By Kiley Baker
I remember the final straw very clearly. At a midnight premiere of the latest movie in the Twilight series, in the middle of a packed theater, I began panicking. Hot tears overflowed onto my cheeks while my heart raced. My poor mother, lost on how to respond, told me what so many well-meaning parents do in the midst of their child’s meltdown: “You need to calm down.”
It wasn’t long after that incident that I found myself in a psychologist’s office. After speaking alone with the doctor for a while, he called my mom in. Then, the phrase I used to define myself for the next decade echoed through the cold, dusty office: “There may be a touch of PTSD there.”
It wasn’t an official diagnosis, but he wasn’t wrong, either. After being in a traumatic accident several years prior, I viewed the world differently than every other eleven-year-old.
In June 2006, I was hit by a twenty-two-ton feed truck while riding my bike. I was at the crosswalk in front of my house when one of my neighbors stopped and waved me across. I rode my turquoise bike onto the road and woke up minutes later to find my left leg had been traumatically amputated on-scene.
As a nine-year-old, I bounced back rather quickly. I’ve always admired that about children -- they can roll with the punches when push comes to shove.
However, my brain didn’t adapt as well as my body. After two months in the hospital, a year of recovery, and learning to walk all over again, I began noticing behaviors in myself that weren’t exactly typical.
I couldn’t be in large crowds. I struggled to fall asleep every night. Being away from my parents, even for a few hours, felt like the end of the world.
It wasn’t until that mid-theater meltdown that we began calling it what it was: severe, crippling anxiety. In that moment, I had completely convinced myself that something terrible would happen … maybe a man would walk in with a gun, or a tornado would hit the building, or a fryer would overheat and the whole place would burn down.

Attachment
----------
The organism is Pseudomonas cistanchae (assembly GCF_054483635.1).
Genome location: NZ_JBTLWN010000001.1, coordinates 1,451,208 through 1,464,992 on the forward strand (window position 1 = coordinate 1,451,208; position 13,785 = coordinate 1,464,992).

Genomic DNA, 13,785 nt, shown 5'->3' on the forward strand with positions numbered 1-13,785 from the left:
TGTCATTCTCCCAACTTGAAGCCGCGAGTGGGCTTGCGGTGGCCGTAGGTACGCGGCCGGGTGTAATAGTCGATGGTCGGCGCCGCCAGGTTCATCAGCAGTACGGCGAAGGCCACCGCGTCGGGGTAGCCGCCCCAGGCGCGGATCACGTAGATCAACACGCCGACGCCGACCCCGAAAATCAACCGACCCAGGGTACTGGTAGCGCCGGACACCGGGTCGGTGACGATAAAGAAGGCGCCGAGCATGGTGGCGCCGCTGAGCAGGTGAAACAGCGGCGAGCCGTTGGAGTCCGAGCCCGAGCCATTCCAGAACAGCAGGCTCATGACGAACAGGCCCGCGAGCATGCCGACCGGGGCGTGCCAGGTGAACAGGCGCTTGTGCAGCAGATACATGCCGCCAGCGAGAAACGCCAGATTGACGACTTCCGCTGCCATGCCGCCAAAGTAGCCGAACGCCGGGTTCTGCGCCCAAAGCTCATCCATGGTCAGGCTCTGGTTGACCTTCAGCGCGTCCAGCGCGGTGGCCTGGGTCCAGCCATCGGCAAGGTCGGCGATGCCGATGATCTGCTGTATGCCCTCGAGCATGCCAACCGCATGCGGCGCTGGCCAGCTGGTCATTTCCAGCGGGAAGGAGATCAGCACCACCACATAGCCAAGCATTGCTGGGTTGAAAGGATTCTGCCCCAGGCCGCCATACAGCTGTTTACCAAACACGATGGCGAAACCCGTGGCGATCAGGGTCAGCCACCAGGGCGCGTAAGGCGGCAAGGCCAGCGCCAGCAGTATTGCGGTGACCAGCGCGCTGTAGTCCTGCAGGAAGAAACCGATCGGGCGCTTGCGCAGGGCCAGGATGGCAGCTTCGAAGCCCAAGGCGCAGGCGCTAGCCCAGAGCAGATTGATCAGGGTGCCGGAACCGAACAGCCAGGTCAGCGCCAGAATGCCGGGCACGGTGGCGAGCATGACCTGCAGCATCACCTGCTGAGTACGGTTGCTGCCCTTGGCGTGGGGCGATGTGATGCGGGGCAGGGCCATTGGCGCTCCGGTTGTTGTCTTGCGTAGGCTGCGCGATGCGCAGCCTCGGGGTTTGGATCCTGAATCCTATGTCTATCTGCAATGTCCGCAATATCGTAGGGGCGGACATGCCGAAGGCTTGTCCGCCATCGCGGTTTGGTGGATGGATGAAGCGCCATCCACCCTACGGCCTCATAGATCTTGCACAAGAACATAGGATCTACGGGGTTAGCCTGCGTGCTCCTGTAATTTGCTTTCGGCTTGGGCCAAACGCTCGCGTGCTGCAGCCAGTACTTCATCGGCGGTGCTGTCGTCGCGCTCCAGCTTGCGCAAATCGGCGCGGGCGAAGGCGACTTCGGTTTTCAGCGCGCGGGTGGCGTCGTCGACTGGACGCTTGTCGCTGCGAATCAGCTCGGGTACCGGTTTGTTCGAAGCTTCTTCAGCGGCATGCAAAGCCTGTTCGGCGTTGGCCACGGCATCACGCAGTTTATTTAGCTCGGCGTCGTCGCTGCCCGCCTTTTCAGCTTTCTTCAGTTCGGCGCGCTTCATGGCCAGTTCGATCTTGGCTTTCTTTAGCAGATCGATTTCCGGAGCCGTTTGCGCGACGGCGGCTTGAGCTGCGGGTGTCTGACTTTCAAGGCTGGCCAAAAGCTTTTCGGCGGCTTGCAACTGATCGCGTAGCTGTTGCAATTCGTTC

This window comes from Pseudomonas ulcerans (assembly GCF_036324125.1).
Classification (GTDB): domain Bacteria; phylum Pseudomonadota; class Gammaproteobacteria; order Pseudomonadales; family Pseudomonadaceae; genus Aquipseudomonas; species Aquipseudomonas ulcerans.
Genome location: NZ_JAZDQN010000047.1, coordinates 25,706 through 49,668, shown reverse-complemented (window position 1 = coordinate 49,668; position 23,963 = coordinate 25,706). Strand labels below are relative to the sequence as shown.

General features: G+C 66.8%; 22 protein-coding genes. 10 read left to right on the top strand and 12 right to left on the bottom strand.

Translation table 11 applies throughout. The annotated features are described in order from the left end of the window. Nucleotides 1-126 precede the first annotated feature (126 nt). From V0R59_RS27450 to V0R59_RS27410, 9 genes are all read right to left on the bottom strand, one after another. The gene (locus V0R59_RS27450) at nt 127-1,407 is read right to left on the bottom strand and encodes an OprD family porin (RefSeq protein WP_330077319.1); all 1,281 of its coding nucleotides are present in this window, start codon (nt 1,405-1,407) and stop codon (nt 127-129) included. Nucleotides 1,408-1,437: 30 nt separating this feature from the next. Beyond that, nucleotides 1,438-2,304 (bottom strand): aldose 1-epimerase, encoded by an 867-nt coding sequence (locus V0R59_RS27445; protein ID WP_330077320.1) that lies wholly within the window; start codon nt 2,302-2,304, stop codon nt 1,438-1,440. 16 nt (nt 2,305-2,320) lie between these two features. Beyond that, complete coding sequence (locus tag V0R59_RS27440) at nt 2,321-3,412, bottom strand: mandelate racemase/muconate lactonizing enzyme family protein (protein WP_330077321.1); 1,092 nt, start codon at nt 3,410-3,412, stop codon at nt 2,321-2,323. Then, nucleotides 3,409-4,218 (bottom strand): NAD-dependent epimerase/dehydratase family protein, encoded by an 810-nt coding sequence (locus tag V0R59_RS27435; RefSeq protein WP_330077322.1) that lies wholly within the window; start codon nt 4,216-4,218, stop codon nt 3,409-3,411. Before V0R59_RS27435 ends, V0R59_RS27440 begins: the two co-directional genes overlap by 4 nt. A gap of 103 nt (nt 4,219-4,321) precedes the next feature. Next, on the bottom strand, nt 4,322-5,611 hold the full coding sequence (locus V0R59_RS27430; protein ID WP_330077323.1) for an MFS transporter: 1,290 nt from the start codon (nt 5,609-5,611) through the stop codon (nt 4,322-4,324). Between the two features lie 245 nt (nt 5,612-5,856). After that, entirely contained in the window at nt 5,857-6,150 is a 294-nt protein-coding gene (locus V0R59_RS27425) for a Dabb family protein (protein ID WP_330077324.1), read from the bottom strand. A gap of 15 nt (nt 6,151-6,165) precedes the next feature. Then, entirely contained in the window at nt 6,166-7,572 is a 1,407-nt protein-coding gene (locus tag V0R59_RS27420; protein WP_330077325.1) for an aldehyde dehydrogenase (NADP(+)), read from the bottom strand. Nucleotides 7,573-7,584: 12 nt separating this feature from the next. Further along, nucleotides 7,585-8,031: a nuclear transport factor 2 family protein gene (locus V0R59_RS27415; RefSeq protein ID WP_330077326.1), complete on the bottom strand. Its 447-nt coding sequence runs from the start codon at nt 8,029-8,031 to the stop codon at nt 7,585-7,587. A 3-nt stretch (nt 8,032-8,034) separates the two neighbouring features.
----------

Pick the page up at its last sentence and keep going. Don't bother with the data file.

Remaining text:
After meeting with that psychologist, it finally made sense. I wasn’t afraid that I would be hit by a truck again … but I was afraid of the unknown.
As a result of my accident, I learned at a very young age that bad things can happen to good people, and there isn’t always an explanation. It is uncontrollable.
That’s a hard reality for a nine-year-old to face.
It’s a hard reality for a parent to … well, parent in.
I spent my formative years feeling like I had completely lost my mind. My parents tried their best to help me cope, but in an Ohio town of 1,200 people, resources for mental health aren’t exactly a priority, or even an option.
As a young adult, I became angry. My solution to feeling anything other than bliss was to scream, sob, or self-isolate. I was mad that my brain was broken. I was infuriated with it … why couldn’t it just work the way it was supposed to?
Why couldn’t I regulate in that packed theater?
Why couldn’t I just “calm down”?
Unable to deal with the changing landscape of graduating high school and moving off to college, I self-destructed, slowly but surely.
How was I supposed to be a functional adult, possibly raising children of my own, when I had no idea how to pull myself out of these meltdowns?
It wasn’t fun, feeling like I was on the verge of snapping at any moment. I had pretty much written off the idea of ever having my own family. I felt unable to care for myself.
Cut to March 2019, through a series of very fortunate events, I became a member of the Generation Mindful team. Visiting the website, it felt like, for the first time ever, I wasn’t alone.
I felt seen.
I felt heard.
I felt validated.
Emotional education ... that is what my childhood was missing.
And thus, my deep dive into emotional intelligence began.
As a twenty-one-year-old, I learned for the first time that:
- Anger is not something to be ashamed of, and that fire I feel inside of me is letting me know that I have an unmet need. When I feel angry, I can reflect and verbalize what that unmet need is.
- It is okay (in fact, it is encouraged!) to take a few deep breaths before responding to a situation. There is so much power in pausing, as it allows me to communicate better with those around me.
- Mental health resources are not a luxury. They are a necessity, and they are invaluable.
- Trauma has many layers. I am proud to be a work in progress.
And, perhaps the most important lesson …
My anxiety-ridden childhood does not disqualify me from being a good parent.
I am not broken simply because I had to face a difficult reality as a preteen. There is not something wrong with my brain because I spent a decade being angry and misunderstood.
I may not have learned about expressing emotions in a healthy way until I was in my early 20s, but this does not mean I am a lost cause.
Being a part of Generation Mindful has made one fact abundantly clear: it is never too late to become an emotionally intelligent rockstar.
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